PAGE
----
Resnick receives grant for social media and health behavior study
Professor of Information Paul Resnick received a $271,993 grant from the National Institutes of Health to investigate how social media activities in adolescence could affect health behaviors, including substance use and dependence.
The study, led by researchers at the University of Colorado-Boulder and titled, “Social Media, Online Measures, and Substance Use Development in Adolescent Twins," will monitor social media use and exposure for 400 adolescent twins for a full year. With many adolescents using multiple social media platforms, this study could provide insight into how social media exposure relates to other behavioral and environmental risk factors, how this relationship evolves during adolescence, and the causes of individual differences in this relationship.
Researchers will link aspects of social media behavior in the twins to other behavioral factors like substance use and dependence and will evaluate the extent to which social media, GPS and online monitoring can provide accurate assessments of these behavioral issues and the environmental risk factors that lead to them.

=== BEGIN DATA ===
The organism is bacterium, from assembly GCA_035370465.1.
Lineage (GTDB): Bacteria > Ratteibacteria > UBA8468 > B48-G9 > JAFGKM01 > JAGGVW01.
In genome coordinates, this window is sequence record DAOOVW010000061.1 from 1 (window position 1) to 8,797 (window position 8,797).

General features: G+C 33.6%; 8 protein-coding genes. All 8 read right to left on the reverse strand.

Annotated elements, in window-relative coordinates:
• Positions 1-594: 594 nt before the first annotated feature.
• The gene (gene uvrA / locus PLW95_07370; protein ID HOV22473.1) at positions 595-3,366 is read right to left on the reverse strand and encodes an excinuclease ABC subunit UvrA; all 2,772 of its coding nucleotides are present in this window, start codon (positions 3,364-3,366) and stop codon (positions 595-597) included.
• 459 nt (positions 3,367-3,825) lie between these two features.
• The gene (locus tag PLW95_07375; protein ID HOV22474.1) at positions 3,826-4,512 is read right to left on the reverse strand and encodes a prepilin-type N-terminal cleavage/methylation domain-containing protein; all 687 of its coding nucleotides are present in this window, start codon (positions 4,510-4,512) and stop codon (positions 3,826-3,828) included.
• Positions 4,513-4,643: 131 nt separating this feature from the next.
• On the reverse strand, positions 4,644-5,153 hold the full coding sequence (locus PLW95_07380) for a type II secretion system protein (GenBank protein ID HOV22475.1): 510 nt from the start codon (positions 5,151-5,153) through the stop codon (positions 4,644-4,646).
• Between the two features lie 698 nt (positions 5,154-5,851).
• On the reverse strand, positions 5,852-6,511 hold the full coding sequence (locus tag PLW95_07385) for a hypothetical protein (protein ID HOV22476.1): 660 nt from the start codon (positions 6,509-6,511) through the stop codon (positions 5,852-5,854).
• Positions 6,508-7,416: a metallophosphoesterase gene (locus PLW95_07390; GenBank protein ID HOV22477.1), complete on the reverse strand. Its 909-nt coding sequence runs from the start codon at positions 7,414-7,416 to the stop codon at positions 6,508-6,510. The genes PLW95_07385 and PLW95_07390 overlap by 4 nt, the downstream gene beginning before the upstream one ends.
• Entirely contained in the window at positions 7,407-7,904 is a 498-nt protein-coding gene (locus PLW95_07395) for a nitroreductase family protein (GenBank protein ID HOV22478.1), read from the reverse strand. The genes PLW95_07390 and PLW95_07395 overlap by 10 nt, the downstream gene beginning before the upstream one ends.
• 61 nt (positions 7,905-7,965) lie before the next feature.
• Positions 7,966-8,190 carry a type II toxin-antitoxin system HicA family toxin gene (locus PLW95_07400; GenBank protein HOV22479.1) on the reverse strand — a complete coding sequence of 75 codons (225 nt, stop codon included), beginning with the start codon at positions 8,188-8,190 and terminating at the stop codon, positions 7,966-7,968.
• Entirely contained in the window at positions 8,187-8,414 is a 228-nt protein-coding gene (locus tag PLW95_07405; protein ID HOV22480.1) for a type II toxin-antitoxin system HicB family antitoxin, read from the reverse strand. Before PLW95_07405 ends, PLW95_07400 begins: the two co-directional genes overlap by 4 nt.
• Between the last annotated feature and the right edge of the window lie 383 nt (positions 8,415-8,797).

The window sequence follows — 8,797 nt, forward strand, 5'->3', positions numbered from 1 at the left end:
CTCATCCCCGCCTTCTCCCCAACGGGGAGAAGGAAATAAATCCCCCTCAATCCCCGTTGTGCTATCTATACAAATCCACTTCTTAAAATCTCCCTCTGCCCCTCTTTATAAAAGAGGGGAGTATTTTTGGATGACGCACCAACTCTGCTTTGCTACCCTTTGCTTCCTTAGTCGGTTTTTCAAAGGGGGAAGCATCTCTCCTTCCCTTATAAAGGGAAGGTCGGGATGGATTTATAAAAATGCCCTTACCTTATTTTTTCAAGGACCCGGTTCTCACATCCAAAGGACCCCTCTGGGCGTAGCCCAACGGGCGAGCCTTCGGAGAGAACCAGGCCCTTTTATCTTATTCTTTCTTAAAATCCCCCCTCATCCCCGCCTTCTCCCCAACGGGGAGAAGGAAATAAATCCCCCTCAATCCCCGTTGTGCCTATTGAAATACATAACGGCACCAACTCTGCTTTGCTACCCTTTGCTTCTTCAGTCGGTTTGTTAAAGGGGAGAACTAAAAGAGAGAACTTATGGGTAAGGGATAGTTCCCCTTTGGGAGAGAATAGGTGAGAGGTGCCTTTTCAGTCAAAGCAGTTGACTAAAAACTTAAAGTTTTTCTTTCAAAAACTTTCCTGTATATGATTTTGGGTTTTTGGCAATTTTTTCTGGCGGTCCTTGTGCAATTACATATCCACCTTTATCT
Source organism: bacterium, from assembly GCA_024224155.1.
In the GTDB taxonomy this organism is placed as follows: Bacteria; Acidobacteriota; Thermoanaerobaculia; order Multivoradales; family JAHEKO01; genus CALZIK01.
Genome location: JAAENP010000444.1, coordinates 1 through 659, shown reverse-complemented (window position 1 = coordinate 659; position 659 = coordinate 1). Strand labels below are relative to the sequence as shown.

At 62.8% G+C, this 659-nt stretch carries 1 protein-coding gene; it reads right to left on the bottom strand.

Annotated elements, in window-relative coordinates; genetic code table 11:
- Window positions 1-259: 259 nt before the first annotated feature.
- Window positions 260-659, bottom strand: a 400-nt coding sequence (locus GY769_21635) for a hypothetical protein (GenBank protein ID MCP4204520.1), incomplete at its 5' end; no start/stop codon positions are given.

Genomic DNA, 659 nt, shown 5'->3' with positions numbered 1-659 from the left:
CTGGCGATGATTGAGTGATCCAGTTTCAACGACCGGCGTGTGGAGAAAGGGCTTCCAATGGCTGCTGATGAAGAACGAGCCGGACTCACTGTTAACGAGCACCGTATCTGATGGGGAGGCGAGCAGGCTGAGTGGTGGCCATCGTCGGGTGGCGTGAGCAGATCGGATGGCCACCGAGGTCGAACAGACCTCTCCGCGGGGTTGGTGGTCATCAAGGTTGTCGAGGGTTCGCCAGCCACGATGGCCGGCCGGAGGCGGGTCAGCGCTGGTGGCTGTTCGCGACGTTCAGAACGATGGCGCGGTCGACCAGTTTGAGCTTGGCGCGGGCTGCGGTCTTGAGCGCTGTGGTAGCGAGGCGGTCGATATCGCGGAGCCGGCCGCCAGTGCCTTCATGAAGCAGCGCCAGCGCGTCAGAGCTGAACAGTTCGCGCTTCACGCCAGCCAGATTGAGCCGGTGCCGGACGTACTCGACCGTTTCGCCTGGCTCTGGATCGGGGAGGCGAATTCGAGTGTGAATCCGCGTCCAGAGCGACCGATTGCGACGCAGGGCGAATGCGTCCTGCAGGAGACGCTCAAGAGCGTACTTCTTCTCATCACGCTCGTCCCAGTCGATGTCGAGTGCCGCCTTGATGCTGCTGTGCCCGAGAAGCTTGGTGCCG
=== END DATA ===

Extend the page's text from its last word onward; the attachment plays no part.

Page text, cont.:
Resnick's contribution to this study will utilize his MTogether software to monitor online behavior specific to this proposal. MTogether is a platform developed by Resnick and UMSI associate professor Eytan Adar with a grant from Google that allows researchers to study individual usage across social computing sites. The software will post questionnaire items on participants' computers and mobile devices.
The application used in this study will integrate in-person clinical, cognitive, and environmental assessment, online surveys, geospatial position logging, and monitoring of online and social media behavior. Resnick and his team will look for associations between substance use and social media indicators like duration of use and posting, reading or searching for drug-related content.
U-M School of Public Health faculty members Dr. Goncalo Abecasis (Center for Statistical Genetics) and Dr. Scott Vrieze (Biostatistics) are also investigators on this project. They and Dr. Resnick are responsible for integrating the School of Public Health's Genes for Good and MTogether platforms. Dr. Abecasis will also consult on study design, analysis, interpretation of results and publication.